"Handicap": An Etymological Excursion

October 6, 2017

 

Gracious greetings from your friend and resident bibliophile, Finnian Jones. Throughout my many travels, (both of a geographical and literary nature!) I have made the acquaintance of many words whose origin proves worthy of etymological examination. One such expression which thus arrested my attention is the word “handicap.”

 

Today you may know that this simply refers to when someone is put at a disadvantage. However, the historical origin of this term dates back to the 1600s when people would play a game called “hand in cap.” This game allowed for the equitable exchange of objects not necessarily equivalent, but nonetheless amenably agreed upon by everyone involved!


The game was played like this. If two people wanted to trade items, but they weren’t worth the same amount, they would choose a third person to help judge how much more money should be paid by the person trading the less valuable item. The two people participating in the trade would first decide upon an amount of money which they would forfeit if either of them disagreed with the third person’s assessment. This money would then go into a hat, or cap, and the third person would announce which item was worth less, and how much additional money would need to be provided to make the trade fair.

 

After this announcement, both of the people trading would put a hand into the cap, and pull out a coin if they agreed with the trade, or reveal an empty hand if they didn’t think the trade was fair. Hence the name, “hand-in-cap.”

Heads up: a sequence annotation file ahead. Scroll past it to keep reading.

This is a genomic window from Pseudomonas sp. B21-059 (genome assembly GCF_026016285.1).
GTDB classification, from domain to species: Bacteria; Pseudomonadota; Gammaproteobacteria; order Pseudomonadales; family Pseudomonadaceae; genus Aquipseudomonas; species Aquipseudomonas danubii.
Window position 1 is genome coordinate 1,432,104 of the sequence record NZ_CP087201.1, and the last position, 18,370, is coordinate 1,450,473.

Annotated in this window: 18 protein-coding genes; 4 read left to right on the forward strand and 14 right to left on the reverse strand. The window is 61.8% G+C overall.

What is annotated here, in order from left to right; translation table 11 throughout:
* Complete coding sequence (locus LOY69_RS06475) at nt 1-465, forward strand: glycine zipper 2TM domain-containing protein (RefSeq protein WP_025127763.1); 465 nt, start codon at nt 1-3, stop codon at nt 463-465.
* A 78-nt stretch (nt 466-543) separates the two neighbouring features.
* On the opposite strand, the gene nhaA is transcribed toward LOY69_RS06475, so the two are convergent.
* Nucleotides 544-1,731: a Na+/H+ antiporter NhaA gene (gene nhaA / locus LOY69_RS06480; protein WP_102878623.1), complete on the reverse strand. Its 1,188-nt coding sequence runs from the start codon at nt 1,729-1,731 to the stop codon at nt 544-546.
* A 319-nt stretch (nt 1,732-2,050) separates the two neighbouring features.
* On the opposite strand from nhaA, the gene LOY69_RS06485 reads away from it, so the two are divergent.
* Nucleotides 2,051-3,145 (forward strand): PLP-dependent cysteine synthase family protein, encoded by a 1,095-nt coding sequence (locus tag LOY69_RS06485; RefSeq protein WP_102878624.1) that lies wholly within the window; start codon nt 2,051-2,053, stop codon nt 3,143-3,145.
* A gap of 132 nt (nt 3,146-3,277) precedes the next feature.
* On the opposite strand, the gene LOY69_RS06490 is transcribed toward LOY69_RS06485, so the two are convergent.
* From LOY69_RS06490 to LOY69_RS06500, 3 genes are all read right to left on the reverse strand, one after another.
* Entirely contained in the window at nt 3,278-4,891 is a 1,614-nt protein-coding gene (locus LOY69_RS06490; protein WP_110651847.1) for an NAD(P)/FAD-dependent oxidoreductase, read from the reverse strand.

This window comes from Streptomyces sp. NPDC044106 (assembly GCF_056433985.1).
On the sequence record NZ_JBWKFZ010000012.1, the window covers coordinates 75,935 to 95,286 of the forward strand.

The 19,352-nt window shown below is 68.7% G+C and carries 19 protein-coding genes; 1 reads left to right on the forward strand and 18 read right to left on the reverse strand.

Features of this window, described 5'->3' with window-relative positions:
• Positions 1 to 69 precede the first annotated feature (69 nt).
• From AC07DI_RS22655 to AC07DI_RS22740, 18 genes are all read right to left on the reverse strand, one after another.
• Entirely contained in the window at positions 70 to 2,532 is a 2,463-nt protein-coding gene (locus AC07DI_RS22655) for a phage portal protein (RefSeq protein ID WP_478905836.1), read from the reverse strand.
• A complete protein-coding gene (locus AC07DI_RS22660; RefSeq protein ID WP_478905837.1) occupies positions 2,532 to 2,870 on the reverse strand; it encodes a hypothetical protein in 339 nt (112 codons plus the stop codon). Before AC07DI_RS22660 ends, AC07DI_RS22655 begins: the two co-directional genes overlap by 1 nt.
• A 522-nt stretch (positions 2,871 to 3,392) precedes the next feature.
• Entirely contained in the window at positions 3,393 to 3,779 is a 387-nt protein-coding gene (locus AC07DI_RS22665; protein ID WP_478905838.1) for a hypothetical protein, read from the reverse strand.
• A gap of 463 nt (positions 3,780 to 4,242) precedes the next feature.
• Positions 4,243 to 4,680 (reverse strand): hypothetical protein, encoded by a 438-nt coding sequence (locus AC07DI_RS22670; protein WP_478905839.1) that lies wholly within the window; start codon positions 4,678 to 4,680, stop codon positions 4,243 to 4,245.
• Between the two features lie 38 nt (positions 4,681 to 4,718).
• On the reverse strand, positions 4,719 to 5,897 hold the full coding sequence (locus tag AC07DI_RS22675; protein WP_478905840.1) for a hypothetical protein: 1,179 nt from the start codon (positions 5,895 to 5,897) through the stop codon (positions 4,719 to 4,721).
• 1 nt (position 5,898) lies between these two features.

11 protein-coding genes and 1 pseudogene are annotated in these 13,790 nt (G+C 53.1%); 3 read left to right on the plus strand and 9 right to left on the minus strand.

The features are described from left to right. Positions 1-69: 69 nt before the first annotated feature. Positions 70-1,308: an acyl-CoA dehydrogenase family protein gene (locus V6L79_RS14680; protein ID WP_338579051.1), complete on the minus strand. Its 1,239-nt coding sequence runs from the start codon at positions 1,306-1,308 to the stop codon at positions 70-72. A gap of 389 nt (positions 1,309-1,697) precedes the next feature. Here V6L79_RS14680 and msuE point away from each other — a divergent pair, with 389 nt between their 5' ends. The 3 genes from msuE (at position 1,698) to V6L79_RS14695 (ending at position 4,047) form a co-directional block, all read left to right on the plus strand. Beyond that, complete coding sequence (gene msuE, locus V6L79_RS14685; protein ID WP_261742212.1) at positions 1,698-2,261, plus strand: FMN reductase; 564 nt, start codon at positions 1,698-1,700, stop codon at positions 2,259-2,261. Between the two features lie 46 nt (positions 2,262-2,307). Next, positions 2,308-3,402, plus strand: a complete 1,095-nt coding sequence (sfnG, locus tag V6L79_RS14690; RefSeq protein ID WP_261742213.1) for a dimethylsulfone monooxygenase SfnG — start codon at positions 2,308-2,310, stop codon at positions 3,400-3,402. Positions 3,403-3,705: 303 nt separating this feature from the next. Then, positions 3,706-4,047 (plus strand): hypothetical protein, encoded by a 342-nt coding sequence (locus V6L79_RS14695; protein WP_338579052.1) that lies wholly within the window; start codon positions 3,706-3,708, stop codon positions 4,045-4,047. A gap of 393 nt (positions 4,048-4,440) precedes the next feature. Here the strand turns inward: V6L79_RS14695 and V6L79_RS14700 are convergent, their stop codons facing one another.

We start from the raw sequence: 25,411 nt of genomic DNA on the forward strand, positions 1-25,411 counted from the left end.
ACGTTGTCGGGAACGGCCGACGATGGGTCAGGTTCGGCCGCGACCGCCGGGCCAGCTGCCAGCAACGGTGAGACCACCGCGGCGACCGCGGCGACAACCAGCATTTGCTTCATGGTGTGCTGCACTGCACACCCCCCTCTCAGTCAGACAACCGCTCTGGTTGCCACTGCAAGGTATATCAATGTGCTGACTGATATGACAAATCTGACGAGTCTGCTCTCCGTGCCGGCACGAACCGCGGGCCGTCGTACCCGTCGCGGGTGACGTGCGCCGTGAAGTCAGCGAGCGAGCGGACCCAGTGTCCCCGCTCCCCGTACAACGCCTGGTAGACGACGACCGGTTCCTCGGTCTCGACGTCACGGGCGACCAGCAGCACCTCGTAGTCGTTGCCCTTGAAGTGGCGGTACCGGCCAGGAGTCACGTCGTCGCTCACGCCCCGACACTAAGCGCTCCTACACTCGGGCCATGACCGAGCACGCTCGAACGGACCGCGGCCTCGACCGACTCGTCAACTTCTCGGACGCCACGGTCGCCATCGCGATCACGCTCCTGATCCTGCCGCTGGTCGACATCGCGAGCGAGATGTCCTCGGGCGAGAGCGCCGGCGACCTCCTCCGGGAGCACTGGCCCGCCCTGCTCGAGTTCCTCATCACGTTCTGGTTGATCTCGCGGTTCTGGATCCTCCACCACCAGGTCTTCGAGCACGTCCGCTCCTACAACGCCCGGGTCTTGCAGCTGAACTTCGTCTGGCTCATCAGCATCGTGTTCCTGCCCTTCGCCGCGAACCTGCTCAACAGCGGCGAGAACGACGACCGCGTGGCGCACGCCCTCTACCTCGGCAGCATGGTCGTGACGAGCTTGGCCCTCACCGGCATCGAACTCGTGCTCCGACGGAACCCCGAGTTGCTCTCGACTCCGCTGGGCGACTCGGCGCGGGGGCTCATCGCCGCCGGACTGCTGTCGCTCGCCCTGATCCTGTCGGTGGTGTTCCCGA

Now here is where things got interesting and encouraged the judge to extend an ethical evaluation of the exchange. As long as both participants agreed that the assessment was fair or not, the judge got to keep the forfeit money. However, if the assessment unfairly favored one of the traders over the other so that one person agreed and the other disagreed, then the arbitrator got nothing and the trade didn’t happen, but the person who agreed to the trade got to keep the forfeit money. This encouraged the judge to provide a price which both participants might be expected to regard as equitable.

 

Fast forward a few years and the term came to be applied to horse racing, when a judge would put additional weights, known as a “handicap,” on whatever horse he determined to have a natural advantage. It’s from this sense of the word that our contemporary definition is derived.

 

This historical curiosity is actually reflective of God’s consistent commitment to just judgments and fair contracts. In Proverbs 16:11, King Solomon, the wisest ruler who ever governed, said,

 

“A just balance and scales are the LORD’s;

all the weights in the bag are his work.”

 

In all matters of business, trade, economic endeavor, and legal proceedings, God requires a desire for righteousness which should unequivocally inspire us to treat others equitably!

 

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